There was an incident on SmackDown, I think it was late in 2013. You’d just eaten a big Thanksgiving dinner, you were wrestling Cesaro, he put you in the Cesaro Swing, and… long story short, you ended up throwing up everywhere. Can you vomit on command or was it genuinely that nauseating to be put in the Cesaro Swing?
Both. It is very nauseating. I don’t like roller-coasters or anything that puts me in motion at a fast pace and being swung by Cesaro is very similar for me to being on a roller-coaster. That, coupled with having a belly full of food, is definitely the recipe for regurgitation and that’s exactly what happened on that Thanksgiving episode of SmackDown.
Did you have to get JBL a new hat after you vomited in that?
No, I’m not paying for a new hat for nobody. It’s part of it. JBL’s got plenty of money, he replaced it pretty fast.
I heard you on Chris Jericho’s Talk is Jericho podcast just the other week and you talked about your favourite matches being your first shot at the WWE Tag Team Championship, and a match that you had with Rey Mysterio. When did you have the match with Rey Mysterio and what made it one of your favourite matches?
I had the match with Rey Mysterio on an episode of SmackDown. It made it one of my favourite matches because, number one, I’ve always been a big fan of Rey Mysterio. It was a great learning experience for me. Rey was extremely, extremely professional with me. He guided me through, suggested things, let me do things with him that… it was just a really cool experience, a great learning experience from—I feel—one of the greatest performers of all time in WWE history.
We just had Father’s Day in New Zealand this past weekend and earlier this year you were voted the Celebrity Dad of the Year around Father’s Day in the US. Is it difficult for you to be a parent and a positive role-model like that when you’re on the road as much as you are being a WWE Superstar?
Not at all. I talk to my kids every day, I FaceTime with them. I have a very close relationship with both of my children, and when I’m not on the road I’m with them, coaching them or going out to movies or going out to dinner or just doing dad stuff with them. My kids have known from birth that I’m fully committed to being their father and so therefore when I had to make this transition into being a WWE Superstar the foundation was already set because the foundation in my home is love and attention. I try to display both of those things to them and therefore they give it back to me and they give it to people outside. They also see me as a man going out on a daily basis doing exactly what I ask them to do on a daily basis which is to be your absolute best for yourself and be your absolute best for those around you and I will never be disappointed. I try my best to be in positions that won’t embarrass my children – that’s why I don’t go out, that’s why I don’t drink or smoke or anything like that. I feel like the best example that we can do is not tell people what to do but show them what to do so I try and show my kids how to be involved, how to love, how to be respectful and I get that back on a consistent basis from my children. So, no, anybody that wants to make their career an excuse as to why they can’t be a good parent needs to take a look at themselves. You may not be able to be at all the games – I’m not at all the games that I would like to be at, I’m not at all the school functions that I would like to be at, but my kids know that I’m always there. No matter if I’m in New Zealand or Australia or wherever, they can pick up a telephone and reach me and be very open and honest with me about any and everything.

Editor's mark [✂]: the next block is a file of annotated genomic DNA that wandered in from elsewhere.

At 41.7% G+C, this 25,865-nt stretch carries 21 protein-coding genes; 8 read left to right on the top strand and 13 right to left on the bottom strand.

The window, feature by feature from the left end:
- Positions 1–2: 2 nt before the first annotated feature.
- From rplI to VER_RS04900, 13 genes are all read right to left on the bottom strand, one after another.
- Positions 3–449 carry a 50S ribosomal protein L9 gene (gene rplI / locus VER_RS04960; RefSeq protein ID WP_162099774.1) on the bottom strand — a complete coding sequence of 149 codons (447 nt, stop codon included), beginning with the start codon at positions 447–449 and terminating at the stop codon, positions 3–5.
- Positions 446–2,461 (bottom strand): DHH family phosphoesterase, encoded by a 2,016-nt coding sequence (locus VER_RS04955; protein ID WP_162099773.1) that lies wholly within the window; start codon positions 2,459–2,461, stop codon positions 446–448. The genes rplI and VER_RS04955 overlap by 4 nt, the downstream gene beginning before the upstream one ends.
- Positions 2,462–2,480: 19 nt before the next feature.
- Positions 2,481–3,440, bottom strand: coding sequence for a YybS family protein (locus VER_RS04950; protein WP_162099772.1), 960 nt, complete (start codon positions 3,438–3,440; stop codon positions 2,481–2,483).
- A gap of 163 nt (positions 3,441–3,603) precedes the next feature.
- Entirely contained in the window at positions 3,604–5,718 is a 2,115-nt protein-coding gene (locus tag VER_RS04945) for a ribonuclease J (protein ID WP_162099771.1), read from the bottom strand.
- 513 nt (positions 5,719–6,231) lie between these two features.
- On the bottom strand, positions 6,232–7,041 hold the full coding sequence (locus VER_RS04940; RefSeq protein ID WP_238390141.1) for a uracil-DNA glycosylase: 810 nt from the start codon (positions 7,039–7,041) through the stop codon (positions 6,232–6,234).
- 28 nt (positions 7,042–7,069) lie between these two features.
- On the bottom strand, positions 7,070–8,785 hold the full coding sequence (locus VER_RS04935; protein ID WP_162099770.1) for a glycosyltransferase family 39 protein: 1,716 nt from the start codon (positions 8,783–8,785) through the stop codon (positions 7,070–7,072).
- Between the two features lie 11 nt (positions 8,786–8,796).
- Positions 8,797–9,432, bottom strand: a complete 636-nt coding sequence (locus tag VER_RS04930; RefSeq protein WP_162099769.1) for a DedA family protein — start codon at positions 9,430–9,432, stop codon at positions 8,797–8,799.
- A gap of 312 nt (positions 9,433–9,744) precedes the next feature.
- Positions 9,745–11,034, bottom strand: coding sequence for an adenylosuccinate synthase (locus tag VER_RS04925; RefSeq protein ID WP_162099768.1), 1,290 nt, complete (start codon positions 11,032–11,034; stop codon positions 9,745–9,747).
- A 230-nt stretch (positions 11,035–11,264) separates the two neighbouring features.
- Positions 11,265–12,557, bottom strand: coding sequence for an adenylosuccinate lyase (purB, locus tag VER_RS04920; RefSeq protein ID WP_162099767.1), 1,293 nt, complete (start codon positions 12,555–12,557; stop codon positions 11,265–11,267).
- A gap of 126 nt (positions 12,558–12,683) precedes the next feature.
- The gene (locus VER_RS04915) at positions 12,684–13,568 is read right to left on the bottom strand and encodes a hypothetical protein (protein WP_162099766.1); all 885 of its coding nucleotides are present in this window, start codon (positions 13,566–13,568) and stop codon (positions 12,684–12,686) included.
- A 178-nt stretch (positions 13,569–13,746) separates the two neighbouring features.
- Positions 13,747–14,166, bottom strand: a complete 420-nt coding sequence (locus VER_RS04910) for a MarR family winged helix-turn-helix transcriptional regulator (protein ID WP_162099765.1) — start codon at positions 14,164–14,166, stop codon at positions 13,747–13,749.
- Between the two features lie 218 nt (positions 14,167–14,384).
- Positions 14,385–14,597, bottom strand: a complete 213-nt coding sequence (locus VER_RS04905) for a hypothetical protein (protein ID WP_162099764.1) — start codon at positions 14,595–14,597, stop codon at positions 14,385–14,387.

Fantastic, Titus. That’s incredible to hear and that’s all I’ve got for you today so best of luck for the tag team championship match next week on the season premiere of Raw on The Box and then good luck for Night of Champions Monday, September 21, on Sky Arena.
Yes sir, thank-you, thank-you for your time.